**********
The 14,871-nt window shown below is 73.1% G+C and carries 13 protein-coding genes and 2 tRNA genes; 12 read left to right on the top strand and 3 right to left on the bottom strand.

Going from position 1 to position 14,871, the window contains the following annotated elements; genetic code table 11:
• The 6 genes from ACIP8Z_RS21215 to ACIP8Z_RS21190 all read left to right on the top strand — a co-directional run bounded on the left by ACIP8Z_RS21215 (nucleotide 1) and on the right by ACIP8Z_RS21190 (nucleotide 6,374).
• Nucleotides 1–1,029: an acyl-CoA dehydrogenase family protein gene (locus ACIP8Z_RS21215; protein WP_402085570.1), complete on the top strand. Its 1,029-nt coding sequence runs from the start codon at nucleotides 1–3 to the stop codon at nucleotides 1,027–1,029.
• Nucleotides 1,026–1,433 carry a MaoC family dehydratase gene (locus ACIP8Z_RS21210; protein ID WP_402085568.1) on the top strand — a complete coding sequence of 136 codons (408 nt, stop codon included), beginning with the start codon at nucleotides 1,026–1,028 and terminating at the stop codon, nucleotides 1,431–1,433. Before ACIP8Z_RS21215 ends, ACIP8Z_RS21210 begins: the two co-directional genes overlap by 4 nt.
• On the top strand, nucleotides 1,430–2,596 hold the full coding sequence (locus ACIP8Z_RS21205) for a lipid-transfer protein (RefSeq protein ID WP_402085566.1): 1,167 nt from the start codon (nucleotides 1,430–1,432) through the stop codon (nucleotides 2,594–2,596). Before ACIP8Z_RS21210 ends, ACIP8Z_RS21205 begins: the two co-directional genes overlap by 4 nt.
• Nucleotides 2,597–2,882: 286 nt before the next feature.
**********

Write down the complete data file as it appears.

The 14,871-nt window shown below is 73.1% G+C and carries 13 protein-coding genes and 2 tRNA genes; 12 read left to right on the top strand and 3 right to left on the bottom strand.

Going from position 1 to position 14,871, the window contains the following annotated elements; genetic code table 11:
• The 6 genes from ACIP8Z_RS21215 to ACIP8Z_RS21190 all read left to right on the top strand — a co-directional run bounded on the left by ACIP8Z_RS21215 (nucleotide 1) and on the right by ACIP8Z_RS21190 (nucleotide 6,374).
• Nucleotides 1–1,029: an acyl-CoA dehydrogenase family protein gene (locus ACIP8Z_RS21215; protein WP_402085570.1), complete on the top strand. Its 1,029-nt coding sequence runs from the start codon at nucleotides 1–3 to the stop codon at nucleotides 1,027–1,029.
• Nucleotides 1,026–1,433 carry a MaoC family dehydratase gene (locus ACIP8Z_RS21210; protein ID WP_402085568.1) on the top strand — a complete coding sequence of 136 codons (408 nt, stop codon included), beginning with the start codon at nucleotides 1,026–1,028 and terminating at the stop codon, nucleotides 1,431–1,433. Before ACIP8Z_RS21215 ends, ACIP8Z_RS21210 begins: the two co-directional genes overlap by 4 nt.
• On the top strand, nucleotides 1,430–2,596 hold the full coding sequence (locus ACIP8Z_RS21205) for a lipid-transfer protein (RefSeq protein ID WP_402085566.1): 1,167 nt from the start codon (nucleotides 1,430–1,432) through the stop codon (nucleotides 2,594–2,596). Before ACIP8Z_RS21210 ends, ACIP8Z_RS21205 begins: the two co-directional genes overlap by 4 nt.
• Nucleotides 2,597–2,882: 286 nt before the next feature.